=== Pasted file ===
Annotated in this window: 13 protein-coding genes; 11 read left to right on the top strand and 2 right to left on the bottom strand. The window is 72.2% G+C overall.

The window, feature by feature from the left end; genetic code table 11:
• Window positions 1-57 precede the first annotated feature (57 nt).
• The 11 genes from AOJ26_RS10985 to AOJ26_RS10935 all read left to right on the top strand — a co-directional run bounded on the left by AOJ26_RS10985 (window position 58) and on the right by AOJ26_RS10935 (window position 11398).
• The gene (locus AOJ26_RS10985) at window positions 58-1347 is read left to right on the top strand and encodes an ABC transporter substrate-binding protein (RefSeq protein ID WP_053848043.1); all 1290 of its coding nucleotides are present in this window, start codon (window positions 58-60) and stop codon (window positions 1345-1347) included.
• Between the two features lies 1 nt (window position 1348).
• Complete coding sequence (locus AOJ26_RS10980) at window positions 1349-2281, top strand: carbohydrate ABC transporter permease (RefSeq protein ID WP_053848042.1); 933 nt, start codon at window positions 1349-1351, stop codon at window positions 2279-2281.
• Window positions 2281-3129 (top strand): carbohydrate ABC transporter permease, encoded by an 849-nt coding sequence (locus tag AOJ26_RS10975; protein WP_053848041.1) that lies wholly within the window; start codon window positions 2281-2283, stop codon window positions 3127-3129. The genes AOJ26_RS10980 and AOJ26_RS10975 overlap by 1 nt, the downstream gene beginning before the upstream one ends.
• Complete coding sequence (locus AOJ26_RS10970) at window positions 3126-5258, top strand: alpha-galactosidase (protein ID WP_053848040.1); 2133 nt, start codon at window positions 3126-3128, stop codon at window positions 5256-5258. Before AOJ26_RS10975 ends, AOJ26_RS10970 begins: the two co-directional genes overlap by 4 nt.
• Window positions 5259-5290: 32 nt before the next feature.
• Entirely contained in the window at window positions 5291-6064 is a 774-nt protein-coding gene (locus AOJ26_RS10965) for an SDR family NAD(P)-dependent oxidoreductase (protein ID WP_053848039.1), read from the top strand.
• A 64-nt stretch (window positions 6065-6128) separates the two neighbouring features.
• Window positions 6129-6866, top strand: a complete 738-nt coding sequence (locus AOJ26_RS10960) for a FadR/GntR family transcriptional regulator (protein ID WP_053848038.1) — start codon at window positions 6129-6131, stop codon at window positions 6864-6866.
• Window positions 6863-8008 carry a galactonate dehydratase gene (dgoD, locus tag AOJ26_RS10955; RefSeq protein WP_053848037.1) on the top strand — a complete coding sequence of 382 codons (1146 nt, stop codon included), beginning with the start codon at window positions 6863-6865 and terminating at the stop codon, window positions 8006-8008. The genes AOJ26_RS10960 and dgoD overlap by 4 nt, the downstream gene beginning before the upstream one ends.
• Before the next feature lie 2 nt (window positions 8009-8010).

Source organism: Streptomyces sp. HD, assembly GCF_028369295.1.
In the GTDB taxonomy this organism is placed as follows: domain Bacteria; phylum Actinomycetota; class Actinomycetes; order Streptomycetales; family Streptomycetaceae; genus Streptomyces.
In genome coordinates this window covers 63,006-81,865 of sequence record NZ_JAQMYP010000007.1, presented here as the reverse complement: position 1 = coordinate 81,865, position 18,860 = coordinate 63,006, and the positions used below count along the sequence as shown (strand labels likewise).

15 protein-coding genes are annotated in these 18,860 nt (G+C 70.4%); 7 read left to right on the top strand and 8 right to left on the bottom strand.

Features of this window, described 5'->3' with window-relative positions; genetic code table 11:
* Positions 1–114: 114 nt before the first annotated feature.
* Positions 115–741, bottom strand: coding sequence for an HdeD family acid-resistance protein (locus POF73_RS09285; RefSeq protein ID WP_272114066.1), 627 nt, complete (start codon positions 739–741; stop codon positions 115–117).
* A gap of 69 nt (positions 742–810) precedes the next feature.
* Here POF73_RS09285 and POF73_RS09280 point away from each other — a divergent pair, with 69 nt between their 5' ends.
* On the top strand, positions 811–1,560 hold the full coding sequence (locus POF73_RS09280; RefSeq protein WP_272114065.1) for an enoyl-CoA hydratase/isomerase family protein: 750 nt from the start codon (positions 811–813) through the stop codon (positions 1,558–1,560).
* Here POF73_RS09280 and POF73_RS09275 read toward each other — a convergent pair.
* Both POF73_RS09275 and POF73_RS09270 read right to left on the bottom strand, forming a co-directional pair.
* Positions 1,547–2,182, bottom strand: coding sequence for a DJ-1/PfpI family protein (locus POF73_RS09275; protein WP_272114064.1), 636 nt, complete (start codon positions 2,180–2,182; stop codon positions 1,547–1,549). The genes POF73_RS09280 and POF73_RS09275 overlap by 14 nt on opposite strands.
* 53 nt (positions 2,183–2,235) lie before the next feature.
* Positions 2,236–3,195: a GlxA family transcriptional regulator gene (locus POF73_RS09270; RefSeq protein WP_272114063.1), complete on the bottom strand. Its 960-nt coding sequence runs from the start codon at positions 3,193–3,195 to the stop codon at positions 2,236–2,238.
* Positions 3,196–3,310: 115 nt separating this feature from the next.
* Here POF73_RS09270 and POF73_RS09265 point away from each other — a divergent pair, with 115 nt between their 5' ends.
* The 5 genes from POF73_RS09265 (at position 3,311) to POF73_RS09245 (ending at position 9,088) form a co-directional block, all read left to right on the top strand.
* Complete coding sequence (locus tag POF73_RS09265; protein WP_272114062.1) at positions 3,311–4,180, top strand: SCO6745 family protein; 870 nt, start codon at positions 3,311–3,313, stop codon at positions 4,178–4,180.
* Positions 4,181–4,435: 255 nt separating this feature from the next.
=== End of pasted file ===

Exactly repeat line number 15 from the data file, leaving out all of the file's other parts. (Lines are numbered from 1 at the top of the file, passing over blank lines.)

• Before the next feature lie 2 nt (window positions 8009-8010).